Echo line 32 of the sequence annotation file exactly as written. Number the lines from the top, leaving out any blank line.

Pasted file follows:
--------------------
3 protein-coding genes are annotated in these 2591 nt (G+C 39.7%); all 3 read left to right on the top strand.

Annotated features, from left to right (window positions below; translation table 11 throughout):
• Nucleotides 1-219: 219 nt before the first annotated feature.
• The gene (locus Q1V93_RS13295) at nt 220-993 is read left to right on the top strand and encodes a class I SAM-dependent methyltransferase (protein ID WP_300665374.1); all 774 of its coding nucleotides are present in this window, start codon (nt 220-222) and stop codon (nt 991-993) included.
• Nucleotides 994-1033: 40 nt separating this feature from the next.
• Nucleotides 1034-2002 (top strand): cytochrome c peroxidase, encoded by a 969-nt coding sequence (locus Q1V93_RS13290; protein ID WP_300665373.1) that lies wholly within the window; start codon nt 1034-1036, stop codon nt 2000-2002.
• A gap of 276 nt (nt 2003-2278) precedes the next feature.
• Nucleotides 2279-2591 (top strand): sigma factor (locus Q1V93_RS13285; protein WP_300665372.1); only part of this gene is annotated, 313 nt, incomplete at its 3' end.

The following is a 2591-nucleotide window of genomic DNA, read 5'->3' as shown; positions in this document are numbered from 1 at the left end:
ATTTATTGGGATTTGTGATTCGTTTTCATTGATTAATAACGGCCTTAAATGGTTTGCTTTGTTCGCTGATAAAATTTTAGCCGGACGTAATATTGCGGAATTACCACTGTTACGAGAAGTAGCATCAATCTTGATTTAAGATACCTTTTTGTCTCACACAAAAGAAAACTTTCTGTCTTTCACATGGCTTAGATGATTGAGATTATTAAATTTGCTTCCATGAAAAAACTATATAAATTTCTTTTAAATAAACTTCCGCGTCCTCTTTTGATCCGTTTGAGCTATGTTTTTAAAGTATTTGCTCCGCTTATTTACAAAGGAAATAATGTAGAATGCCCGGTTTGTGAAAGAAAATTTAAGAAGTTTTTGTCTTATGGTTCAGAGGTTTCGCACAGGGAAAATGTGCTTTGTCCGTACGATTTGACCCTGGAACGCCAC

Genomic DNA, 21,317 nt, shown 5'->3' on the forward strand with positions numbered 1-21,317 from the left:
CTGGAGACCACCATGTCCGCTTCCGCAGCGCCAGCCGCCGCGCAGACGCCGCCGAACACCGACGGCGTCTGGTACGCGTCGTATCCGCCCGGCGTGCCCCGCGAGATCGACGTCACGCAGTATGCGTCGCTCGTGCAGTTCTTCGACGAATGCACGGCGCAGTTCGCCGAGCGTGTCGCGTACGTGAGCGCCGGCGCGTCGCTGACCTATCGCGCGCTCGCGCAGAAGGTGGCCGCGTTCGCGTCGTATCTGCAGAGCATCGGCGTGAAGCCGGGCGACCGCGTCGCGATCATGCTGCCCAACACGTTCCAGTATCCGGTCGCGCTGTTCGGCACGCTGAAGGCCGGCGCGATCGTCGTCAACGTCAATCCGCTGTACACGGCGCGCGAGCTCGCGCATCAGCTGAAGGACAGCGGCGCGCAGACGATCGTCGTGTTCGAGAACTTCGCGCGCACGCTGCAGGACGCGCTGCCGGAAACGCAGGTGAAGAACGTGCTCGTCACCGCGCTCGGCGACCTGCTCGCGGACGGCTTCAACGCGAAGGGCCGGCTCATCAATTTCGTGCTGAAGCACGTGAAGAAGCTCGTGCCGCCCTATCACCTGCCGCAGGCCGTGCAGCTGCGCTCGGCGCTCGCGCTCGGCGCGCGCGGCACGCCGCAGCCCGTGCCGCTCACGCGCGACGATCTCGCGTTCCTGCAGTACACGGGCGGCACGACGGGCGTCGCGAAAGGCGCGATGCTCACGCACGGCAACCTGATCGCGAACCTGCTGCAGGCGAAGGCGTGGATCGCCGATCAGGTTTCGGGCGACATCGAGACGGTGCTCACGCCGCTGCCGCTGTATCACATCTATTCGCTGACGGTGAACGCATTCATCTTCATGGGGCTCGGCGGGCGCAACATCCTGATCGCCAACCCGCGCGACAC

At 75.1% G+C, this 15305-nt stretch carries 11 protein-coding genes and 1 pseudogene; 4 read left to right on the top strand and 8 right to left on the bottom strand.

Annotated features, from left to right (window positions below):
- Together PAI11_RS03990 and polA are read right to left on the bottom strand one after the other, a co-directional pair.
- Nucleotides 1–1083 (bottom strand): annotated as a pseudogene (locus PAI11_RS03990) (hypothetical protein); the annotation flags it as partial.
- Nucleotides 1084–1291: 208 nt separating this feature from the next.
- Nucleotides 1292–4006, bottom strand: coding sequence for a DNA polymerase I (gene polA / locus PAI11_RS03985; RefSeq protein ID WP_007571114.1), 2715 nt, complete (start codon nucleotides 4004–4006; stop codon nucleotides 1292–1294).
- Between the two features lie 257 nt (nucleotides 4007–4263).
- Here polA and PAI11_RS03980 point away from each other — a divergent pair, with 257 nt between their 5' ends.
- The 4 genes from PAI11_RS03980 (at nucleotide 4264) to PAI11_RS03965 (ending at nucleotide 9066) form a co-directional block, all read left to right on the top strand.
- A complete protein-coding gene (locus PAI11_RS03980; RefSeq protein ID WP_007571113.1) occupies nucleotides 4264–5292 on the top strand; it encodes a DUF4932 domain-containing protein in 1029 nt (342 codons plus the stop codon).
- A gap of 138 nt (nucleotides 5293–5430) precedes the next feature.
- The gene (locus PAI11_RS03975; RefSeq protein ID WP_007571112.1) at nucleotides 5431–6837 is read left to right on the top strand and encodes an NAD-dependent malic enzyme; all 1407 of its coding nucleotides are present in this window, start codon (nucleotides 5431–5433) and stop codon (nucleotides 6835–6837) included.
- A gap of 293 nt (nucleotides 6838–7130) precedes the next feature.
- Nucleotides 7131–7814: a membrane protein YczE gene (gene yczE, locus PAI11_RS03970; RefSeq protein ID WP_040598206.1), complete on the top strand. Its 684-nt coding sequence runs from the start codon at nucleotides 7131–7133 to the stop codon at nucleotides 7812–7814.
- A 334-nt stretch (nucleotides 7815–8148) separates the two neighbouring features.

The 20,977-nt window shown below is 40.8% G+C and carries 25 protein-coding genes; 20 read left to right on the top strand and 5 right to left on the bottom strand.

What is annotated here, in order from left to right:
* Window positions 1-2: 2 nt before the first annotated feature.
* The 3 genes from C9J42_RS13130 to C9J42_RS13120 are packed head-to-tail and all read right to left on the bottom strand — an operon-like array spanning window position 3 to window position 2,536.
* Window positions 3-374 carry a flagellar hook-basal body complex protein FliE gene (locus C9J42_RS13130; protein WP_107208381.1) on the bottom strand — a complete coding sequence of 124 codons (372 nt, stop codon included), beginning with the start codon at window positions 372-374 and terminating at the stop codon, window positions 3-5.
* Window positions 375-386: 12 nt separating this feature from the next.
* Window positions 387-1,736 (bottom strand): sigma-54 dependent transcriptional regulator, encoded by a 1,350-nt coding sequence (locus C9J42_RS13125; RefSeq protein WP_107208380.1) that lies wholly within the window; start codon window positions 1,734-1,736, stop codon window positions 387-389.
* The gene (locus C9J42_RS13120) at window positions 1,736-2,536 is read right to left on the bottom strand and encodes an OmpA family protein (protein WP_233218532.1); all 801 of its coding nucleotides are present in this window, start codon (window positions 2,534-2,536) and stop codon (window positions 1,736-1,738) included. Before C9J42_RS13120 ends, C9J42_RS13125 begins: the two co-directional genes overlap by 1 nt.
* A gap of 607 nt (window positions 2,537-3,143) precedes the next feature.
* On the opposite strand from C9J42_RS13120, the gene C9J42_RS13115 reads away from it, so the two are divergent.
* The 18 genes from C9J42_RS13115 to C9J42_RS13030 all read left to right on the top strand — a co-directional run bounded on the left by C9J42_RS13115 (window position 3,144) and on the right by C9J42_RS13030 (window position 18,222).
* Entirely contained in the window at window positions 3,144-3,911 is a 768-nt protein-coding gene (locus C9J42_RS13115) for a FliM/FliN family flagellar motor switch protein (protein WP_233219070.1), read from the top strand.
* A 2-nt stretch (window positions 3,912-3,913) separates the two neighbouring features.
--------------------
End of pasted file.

* Window positions 3-374 carry a flagellar hook-basal body complex protein FliE gene (locus C9J42_RS13130; protein WP_107208381.1) on the bottom strand — a complete coding sequence of 124 codons (372 nt, stop codon included), beginning with the start codon at window positions 372-374 and terminating at the stop codon, window positions 3-5.